Tuesday, August 27, 2013

Marvel Heroic, the Lost Session (Not Really), Civil War Act One Final Session (August 12th, 2013)

For those of you following along at home, yeah, I lost track of what sessions I had summarized and which ones I had not, and didn't realize I didn't post a summary of the final session of Act One of Civil War.  It was a doozy.

  • There was a rally in favor of the SHRA organized by Miriam Sharpe.  Captain America and Doctor Strange called for calm, and Speed and X-23 made most of the crowd afraid of mutants.

  • Nova came home from space in the middle of the rally and shockingly learned what had happened from the Worldmind when accessing Earth news feeds.

  • Atlantean Agent Janus had a meeting with Moon Knight, explaining that Moon Knight was descended from Atlanteans and asking him for advice on forming a revenge squad to avenge the blood of the Atlantean Royal Family at the request of Namor.
  • Maria Hill called the Avengers to the SHIELD One Hellicarrier and informed Captain America that he no longer had Champion Level Agent status, as it had been revoked by the Security Council, and thus the Avengers had no official standing.

  • Hill also showed the team video of Spider-Woman handing the Shi'ar bomb components to an unknown figure, and attempted to arrest her.
  • Most of the team tried to talk her down, but Hawkeye, who just signed up as a SHIELD agent, attempted to subdue her with lots of explosive arrows.
  • The Capekiller team that opened fire on Spider-Woman caused SHIELD One to crash into the bay, very publicly.  Captain America took offence at Hill's recklessness and unwillingness to hear Jessica out.

  • Maria Hill issued a statement declaring Spider-Woman and Captain America as fugitives since they resisted Jessica's arrest.  Both went on the run, and were blamed for the crash of the hellicarrier.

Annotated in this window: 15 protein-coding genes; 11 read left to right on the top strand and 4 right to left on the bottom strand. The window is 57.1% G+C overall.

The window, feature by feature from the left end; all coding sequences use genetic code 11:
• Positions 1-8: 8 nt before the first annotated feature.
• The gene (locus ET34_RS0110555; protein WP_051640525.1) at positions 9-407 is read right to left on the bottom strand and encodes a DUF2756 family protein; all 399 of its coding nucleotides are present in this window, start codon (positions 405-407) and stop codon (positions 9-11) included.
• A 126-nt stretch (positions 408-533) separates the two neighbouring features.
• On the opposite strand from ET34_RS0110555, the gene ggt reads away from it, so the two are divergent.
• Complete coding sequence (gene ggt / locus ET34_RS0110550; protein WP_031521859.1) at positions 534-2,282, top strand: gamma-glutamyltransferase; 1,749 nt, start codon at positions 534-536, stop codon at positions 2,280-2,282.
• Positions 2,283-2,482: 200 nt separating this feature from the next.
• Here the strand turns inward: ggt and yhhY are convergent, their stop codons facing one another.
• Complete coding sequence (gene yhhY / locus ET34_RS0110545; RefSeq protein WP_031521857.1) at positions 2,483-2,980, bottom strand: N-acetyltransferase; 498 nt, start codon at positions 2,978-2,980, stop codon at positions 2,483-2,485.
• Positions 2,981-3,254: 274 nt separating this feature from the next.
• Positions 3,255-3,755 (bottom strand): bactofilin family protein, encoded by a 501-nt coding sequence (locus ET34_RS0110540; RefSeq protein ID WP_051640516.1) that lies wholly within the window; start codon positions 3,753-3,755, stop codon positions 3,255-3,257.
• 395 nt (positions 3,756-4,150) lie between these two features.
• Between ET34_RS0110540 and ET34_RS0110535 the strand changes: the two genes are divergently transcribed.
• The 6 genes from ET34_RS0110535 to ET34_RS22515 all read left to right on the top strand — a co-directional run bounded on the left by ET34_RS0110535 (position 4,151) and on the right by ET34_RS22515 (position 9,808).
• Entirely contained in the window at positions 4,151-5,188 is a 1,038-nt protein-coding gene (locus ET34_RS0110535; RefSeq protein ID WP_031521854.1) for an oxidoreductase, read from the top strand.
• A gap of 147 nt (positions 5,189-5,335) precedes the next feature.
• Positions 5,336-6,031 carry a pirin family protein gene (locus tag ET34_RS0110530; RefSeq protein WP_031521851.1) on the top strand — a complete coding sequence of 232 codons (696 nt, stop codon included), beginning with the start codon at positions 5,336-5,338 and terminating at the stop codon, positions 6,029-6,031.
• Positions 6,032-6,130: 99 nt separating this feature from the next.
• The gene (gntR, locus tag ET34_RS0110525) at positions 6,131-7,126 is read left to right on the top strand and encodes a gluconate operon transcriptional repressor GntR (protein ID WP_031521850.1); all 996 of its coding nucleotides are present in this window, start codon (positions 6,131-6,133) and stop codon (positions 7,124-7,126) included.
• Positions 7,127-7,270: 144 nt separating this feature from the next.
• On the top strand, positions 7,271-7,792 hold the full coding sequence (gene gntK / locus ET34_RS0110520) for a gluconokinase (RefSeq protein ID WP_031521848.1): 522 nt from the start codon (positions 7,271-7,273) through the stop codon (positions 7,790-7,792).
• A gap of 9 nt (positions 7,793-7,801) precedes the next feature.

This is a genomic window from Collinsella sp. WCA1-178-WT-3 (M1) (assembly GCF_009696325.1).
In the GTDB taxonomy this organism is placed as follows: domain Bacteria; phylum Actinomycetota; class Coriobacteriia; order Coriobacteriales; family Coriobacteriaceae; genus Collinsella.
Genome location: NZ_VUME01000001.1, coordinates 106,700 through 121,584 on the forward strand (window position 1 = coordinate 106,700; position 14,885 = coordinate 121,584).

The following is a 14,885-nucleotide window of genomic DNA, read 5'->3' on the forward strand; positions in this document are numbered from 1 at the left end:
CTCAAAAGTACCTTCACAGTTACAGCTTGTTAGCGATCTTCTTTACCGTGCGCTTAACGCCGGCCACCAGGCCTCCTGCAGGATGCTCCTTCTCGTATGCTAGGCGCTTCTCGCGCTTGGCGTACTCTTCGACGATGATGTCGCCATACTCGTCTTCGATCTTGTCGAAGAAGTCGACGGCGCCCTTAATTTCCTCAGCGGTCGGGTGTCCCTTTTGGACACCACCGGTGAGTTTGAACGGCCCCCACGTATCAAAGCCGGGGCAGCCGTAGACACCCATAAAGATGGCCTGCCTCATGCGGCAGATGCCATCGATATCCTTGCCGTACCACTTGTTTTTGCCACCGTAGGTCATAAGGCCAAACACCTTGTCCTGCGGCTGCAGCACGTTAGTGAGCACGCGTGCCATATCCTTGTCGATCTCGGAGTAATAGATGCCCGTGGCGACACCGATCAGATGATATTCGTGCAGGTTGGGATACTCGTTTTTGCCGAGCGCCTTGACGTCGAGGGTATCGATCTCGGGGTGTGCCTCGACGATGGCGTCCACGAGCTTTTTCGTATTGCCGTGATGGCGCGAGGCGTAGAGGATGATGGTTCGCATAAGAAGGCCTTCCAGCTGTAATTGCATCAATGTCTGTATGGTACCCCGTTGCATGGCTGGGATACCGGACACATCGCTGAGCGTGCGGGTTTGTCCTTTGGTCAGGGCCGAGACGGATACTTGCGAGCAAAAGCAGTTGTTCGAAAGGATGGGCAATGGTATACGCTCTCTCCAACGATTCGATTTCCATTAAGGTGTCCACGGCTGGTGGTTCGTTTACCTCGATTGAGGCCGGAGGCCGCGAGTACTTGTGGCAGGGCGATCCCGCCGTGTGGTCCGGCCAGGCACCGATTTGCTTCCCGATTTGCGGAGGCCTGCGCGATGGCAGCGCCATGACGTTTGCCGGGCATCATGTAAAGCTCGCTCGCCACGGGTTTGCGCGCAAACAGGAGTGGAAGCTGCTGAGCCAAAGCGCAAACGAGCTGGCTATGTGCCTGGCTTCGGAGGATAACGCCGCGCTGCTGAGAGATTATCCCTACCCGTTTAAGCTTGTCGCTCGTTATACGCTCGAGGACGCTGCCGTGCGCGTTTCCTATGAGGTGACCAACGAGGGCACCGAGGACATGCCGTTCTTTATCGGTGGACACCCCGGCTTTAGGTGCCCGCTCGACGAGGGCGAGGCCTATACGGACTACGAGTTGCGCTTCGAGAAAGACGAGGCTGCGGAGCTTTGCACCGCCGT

• A  fairly stringent and restrictive SHRA was passed, leaving a lot of the definitions and enforcement to SHIELD.

Sunday, August 18, 2013

An Excerpt from the Next Blockbuster Game Related Fiction Novel: The Change Plague Reversal--Volume One; The Rulebook of Fate!

The following is an excerpt from the exciting new novel, The Rulebook of Fate.  Leading up to this scene we've found out that Bhaine, has replaced the Tablets of Fate with the Rulebook of Fate.  When the Rulebook of Fate threatens to go out of print, all of reality could fail.  So our hero, Drysst, steals a copy of the Playtest of Fate, and attempts to replace the Rulebook of Fate with the Playtest rules, in order to buy reality just a little bit more time, until the designers . . . er . . . gods can stabilize the foundations of the multiverse.

Bhaine bellowed and he fell down, defeated.  The dying god screamed in agony and snorted out one final incredulous statement.

"I'm a god!  How did you manage to kill me?"

Drysst, who was very sorry about all of the violence that he had just committed even though he was very good at it and actually got pretty excited while in the act of committing said violence, shook his head sadly, but also introspectively.

"You forgot that in the Rulebook of Fate, everything has stats, and my companions and I have maxed out our levels.  You had to be balanced as an epic level encounter, and that meant that no matter how old and powerful you might be . . . you only have so many hit points."

With that, Bhaine breathed his last.  Although before he breathed his last, he did think to himself that he died one other time messing with the underlying rules of the universe, and then got to come back in a completely unexplained manner, so maybe he'd just rest up for a few decades.  But for now he was definitely dead and gone forever.